Metadata and Metamodeling

Metadata Persistence

Annotea. In Annotea, annotations are external to the documents annotated, and stored either locally or in annotation servers. Client applications are expected to store privately authored RDF content locally as well as exchange shared RDF content with annotation servers in the standard HTTP protocol, i.e. using POST, GET, PUT, and DELETE methods as mentioned previously.

Annotation servers serve as shared RDF databases with simple HTTP-based access control. Annotea does not suggest centralized metadata management due to scalability [72] and privacy problems. Instead, developers are expected to setup their own annotation servers forming a wide network of annotation servers that authors can choose freely depending on the specialties or convenience of the location of servers. 

Sesame. In Sesame, the Repository Abstraction Layer (RAL) hides the vendor specific database implementations of queries by providing stackable layers of abstraction, each of which helps the system to cache query results and hide implementation details through application interfaces. This structure permits developers to base Sesame on different database management systems such as DBMSs, existing RDF stores, plain RDF files, and other distributed RDF repository systems.

RDFSuite. For metadata persistence, RDFSuite is deployed on top an object relational DBMS. Due to its object-relational support, the RDFSuite sample implementation uses PostgreSQL [82]. As the RDF validator parses and validates RDF description and schemas, it also fills in the predefined tables such as Class and Property, and creates new database tables and relationships for user defined schemas. Once the tables are created, the RDF loader populates newly created tables with RDF descriptions. A drawback of this approach is that DBMS may be overflowed with excessive number of tables because users can define infinite number of different RDF metadata.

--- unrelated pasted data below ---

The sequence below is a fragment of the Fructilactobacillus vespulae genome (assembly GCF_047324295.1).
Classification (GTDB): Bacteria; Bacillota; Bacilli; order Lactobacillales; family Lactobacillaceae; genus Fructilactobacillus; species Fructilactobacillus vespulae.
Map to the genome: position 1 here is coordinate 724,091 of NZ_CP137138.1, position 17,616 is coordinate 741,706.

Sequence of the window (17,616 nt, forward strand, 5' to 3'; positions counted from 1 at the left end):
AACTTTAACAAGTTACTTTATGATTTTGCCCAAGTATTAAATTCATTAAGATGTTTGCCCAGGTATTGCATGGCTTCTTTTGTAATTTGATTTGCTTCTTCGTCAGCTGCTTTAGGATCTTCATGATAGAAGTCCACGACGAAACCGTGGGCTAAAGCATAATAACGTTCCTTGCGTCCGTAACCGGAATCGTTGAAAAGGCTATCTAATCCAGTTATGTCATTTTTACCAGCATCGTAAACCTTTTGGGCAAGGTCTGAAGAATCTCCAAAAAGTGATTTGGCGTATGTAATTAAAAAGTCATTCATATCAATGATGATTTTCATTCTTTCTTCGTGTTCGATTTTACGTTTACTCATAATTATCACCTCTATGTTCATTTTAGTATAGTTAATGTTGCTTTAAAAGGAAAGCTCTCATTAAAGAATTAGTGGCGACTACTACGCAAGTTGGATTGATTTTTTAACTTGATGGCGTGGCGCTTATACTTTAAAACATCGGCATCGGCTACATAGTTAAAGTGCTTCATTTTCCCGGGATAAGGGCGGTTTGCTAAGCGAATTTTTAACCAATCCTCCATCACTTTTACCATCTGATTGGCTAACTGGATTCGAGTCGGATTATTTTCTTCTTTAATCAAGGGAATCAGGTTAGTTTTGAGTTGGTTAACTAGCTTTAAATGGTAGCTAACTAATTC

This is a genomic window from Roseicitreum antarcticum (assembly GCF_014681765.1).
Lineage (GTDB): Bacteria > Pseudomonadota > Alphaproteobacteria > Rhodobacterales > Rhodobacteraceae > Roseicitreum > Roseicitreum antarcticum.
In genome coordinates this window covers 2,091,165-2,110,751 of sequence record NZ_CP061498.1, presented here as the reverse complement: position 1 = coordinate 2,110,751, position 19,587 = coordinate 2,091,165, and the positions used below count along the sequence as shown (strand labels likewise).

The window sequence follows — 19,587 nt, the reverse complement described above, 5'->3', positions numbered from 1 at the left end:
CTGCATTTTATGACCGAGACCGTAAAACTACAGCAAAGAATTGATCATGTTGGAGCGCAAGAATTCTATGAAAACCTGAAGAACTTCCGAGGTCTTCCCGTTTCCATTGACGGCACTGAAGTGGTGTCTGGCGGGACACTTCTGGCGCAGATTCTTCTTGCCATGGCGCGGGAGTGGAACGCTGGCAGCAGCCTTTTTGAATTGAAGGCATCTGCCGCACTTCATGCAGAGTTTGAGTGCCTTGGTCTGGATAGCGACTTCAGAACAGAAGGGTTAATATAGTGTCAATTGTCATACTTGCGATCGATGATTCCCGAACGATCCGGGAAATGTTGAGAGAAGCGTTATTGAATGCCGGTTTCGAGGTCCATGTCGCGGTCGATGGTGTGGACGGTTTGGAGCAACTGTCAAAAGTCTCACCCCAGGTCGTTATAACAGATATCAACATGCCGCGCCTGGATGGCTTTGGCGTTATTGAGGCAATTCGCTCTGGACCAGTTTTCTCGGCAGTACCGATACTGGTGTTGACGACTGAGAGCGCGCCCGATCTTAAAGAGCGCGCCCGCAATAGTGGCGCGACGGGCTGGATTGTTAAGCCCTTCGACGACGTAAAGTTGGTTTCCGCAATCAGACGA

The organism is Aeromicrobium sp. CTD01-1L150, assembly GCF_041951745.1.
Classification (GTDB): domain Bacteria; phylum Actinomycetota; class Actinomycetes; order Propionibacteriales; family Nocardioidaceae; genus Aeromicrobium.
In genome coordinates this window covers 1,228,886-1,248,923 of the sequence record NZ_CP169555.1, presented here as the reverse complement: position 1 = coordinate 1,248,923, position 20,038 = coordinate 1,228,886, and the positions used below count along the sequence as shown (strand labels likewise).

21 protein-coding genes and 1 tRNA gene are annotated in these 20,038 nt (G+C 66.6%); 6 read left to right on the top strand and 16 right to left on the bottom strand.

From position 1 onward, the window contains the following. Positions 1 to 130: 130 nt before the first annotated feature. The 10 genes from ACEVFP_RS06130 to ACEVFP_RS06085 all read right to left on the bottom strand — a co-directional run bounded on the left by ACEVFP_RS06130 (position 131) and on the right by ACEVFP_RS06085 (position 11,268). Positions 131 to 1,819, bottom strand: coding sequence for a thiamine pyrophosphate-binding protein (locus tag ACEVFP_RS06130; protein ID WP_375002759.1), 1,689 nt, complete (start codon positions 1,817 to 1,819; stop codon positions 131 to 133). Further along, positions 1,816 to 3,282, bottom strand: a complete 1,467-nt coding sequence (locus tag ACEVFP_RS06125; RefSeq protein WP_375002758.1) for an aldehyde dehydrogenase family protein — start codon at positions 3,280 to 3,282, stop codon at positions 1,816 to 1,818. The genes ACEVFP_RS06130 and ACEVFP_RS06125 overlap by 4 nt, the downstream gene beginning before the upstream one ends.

SAM. SAM and CMCS use Slide for resource and metadata persistence. Slide uses a relational database for metadata storage, and the local file system to store resources (i.e. images, Web pages). It indexes metadata in database tables using the file path portions (the file path after the hostnames) of URLs as database keys, and stores resources in a directory, serving as the content repository, in the file system where the file path portions are used as relative paths. Metadata can be in XML, which allows SAM, or CMCS, to store structured content to represent complex data formats.

IKM. IKM requires a private DBMS system for the protection of sensitive content. User interface software deployed behind the Web interface accesses the local content private and channel it to users’ media players. A proprietary data model that represents the Rights Markup Extensions is used as DBMS data model.